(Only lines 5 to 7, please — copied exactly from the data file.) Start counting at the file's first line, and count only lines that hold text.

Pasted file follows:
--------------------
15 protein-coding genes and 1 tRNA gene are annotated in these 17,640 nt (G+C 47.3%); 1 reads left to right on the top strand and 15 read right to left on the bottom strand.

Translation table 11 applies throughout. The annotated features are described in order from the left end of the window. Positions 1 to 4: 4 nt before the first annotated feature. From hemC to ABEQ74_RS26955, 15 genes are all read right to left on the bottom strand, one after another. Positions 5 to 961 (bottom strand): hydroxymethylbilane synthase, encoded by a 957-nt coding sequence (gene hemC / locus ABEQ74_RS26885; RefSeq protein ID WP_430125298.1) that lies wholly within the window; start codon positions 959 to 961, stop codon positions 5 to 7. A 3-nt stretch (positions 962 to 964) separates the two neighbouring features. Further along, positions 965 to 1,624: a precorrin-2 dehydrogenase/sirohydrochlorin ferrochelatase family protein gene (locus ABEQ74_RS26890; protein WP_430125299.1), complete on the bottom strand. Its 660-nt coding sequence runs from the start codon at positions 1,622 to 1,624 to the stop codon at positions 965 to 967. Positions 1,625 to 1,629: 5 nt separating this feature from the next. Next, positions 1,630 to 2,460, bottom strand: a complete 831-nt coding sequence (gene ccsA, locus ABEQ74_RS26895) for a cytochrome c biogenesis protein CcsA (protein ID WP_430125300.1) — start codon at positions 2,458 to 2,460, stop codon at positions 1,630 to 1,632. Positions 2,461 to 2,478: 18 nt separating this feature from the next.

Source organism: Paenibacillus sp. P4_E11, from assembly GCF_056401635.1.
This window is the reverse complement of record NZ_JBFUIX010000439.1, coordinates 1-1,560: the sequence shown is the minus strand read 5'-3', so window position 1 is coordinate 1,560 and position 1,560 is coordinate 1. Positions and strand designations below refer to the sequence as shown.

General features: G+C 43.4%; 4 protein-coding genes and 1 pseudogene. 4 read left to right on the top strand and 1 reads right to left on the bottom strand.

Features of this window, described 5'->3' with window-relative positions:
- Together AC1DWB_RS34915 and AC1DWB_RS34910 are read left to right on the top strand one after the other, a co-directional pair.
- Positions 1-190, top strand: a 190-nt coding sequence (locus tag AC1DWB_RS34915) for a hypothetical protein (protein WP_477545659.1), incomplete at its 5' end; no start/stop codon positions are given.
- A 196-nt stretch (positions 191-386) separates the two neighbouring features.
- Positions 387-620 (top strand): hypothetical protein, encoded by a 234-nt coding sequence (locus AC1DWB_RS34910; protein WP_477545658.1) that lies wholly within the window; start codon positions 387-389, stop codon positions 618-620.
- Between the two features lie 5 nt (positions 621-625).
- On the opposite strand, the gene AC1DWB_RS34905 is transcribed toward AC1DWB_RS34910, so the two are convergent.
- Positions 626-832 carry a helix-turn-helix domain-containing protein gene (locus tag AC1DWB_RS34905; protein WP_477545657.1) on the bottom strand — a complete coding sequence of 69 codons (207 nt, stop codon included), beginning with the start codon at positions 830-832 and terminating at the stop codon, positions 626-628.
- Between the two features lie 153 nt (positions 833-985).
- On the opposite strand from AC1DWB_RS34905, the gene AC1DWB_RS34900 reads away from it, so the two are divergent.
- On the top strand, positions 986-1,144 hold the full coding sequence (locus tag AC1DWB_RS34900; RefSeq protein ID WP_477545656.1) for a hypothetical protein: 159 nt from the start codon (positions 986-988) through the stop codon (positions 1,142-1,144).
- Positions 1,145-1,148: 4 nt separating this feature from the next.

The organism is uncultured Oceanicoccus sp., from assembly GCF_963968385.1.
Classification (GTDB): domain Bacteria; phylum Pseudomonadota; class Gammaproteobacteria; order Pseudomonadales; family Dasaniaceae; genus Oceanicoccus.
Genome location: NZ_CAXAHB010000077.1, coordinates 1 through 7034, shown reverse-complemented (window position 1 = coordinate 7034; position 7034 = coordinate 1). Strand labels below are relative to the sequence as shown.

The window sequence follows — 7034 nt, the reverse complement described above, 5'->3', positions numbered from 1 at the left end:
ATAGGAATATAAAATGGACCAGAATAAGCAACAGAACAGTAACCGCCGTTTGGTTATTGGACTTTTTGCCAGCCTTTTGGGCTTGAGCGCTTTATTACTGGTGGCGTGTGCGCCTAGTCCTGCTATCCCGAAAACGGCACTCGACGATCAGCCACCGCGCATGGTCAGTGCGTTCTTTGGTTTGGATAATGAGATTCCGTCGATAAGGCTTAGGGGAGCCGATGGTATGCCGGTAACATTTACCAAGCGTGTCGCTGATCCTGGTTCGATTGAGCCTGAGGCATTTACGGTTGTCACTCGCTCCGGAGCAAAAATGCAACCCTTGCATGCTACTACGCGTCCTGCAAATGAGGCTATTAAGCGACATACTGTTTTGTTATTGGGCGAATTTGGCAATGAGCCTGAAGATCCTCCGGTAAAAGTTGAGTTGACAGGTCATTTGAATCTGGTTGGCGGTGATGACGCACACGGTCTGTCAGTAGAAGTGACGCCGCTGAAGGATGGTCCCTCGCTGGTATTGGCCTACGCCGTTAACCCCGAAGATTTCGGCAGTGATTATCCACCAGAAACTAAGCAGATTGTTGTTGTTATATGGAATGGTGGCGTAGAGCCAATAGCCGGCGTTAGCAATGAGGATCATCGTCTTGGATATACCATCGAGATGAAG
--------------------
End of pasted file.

General features: G+C 43.4%; 4 protein-coding genes and 1 pseudogene. 4 read left to right on the top strand and 1 reads right to left on the bottom strand.

Features of this window, described 5'->3' with window-relative positions:
- Together AC1DWB_RS34915 and AC1DWB_RS34910 are read left to right on the top strand one after the other, a co-directional pair.